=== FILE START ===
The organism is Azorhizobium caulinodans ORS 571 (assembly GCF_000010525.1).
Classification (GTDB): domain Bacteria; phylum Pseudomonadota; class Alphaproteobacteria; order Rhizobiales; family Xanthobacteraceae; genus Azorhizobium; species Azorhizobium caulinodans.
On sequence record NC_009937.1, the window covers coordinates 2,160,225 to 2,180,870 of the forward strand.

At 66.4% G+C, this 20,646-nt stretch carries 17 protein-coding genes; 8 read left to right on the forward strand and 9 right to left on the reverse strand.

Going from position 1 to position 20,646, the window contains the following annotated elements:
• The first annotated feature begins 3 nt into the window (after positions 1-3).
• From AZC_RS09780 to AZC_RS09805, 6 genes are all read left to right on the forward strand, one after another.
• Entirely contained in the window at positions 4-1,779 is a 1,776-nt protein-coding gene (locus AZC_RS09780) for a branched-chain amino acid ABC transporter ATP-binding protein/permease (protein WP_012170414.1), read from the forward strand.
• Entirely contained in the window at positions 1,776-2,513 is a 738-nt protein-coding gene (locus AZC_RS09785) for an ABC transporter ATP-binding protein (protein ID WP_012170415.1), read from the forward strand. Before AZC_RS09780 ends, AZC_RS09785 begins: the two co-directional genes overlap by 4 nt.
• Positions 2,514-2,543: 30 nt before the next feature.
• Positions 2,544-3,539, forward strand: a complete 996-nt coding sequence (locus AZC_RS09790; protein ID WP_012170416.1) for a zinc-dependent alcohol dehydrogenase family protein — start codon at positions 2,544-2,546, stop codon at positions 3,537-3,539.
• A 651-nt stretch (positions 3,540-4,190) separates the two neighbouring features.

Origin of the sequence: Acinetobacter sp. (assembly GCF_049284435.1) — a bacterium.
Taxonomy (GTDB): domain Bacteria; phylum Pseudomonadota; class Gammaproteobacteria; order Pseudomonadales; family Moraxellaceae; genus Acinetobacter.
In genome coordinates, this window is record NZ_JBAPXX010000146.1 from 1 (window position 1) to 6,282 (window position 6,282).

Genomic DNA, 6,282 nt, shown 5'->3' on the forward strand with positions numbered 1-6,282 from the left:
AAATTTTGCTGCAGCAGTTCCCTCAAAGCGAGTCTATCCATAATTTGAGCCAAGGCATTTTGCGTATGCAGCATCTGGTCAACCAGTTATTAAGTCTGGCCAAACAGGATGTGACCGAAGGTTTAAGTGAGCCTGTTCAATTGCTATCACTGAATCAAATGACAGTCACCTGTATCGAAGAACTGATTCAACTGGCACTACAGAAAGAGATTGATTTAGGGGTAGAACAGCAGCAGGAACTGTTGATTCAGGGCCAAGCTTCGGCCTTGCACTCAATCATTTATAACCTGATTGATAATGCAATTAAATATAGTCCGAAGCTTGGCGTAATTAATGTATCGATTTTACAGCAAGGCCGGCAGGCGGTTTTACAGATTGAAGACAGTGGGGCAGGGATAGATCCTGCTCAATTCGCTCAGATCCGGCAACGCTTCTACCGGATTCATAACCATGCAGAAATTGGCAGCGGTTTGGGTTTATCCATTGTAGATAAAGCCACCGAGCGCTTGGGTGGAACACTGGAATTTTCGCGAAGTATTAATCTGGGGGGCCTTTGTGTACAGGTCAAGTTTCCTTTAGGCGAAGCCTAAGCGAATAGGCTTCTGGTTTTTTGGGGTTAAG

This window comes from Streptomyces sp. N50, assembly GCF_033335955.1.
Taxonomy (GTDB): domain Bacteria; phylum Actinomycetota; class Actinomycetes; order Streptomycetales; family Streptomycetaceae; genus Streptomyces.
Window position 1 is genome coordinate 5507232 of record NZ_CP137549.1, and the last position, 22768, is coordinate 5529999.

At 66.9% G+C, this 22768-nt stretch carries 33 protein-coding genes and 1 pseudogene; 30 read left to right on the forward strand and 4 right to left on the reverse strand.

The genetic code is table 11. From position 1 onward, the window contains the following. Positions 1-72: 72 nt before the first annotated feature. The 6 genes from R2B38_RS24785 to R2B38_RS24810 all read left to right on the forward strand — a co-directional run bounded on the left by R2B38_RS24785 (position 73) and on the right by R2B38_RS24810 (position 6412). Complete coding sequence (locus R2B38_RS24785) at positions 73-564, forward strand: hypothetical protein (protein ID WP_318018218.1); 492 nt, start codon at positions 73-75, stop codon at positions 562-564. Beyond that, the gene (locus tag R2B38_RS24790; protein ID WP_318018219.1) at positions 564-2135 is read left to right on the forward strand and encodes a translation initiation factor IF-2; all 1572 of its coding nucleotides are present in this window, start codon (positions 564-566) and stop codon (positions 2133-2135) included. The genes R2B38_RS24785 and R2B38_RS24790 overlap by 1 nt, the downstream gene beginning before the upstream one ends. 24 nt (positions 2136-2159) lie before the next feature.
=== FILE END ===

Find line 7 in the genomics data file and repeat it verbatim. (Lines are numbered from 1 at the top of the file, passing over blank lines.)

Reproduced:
• From AZC_RS09780 to AZC_RS09805, 6 genes are all read left to right on the forward strand, one after another.